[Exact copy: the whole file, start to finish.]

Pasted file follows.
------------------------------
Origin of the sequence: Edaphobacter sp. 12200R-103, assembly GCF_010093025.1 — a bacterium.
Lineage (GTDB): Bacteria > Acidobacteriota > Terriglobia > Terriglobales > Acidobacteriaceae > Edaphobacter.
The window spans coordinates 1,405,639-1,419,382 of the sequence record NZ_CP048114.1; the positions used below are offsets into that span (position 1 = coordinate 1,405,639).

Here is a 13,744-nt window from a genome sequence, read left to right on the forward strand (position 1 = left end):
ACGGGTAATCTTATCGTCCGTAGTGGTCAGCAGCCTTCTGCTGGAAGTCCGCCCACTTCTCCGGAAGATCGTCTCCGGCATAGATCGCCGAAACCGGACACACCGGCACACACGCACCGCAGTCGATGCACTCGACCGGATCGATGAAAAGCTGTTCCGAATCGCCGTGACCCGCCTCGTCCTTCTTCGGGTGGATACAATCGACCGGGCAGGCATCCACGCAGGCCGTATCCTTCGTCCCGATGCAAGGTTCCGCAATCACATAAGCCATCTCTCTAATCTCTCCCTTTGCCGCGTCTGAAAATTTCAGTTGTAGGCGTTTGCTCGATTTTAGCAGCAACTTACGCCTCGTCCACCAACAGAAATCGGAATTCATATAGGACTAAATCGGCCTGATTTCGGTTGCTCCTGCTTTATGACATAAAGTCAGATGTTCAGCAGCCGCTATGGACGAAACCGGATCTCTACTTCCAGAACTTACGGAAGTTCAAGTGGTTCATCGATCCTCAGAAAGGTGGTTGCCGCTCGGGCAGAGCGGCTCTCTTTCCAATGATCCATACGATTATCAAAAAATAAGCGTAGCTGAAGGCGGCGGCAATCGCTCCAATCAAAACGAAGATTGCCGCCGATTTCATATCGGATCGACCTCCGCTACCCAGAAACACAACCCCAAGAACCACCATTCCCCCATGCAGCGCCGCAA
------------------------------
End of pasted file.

Origin of the sequence: Edaphobacter sp. 12200R-103, assembly GCF_010093025.1 — a bacterium.
Lineage (GTDB): Bacteria > Acidobacteriota > Terriglobia > Terriglobales > Acidobacteriaceae > Edaphobacter.
The window spans coordinates 1,405,639-1,419,382 of the sequence record NZ_CP048114.1; the positions used below are offsets into that span (position 1 = coordinate 1,405,639).

Here is a 13,744-nt window from a genome sequence, read left to right on the forward strand (position 1 = left end):
ACGGGTAATCTTATCGTCCGTAGTGGTCAGCAGCCTTCTGCTGGAAGTCCGCCCACTTCTCCGGAAGATCGTCTCCGGCATAGATCGCCGAAACCGGACACACCGGCACACACGCACCGCAGTCGATGCACTCGACCGGATCGATGAAAAGCTGTTCCGAATCGCCGTGACCCGCCTCGTCCTTCTTCGGGTGGATACAATCGACCGGGCAGGCATCCACGCAGGCCGTATCCTTCGTCCCGATGCAAGGTTCCGCAATCACATAAGCCATCTCTCTAATCTCTCCCTTTGCCGCGTCTGAAAATTTCAGTTGTAGGCGTTTGCTCGATTTTAGCAGCAACTTACGCCTCGTCCACCAACAGAAATCGGAATTCATATAGGACTAAATCGGCCTGATTTCGGTTGCTCCTGCTTTATGACATAAAGTCAGATGTTCAGCAGCCGCTATGGACGAAACCGGATCTCTACTTCCAGAACTTACGGAAGTTCAAGTGGTTCATCGATCCTCAGAAAGGTGGTTGCCGCTCGGGCAGAGCGGCTCTCTTTCCAATGATCCATACGATTATCAAAAAATAAGCGTAGCTGAAGGCGGCGGCAATCGCTCCAATCAAAACGAAGATTGCCGCCGATTTCATATCGGATCGACCTCCGCTACCCAGAAACACAACCCCAAGAACCACCATTCCCCCATGCAGCGCCGCAA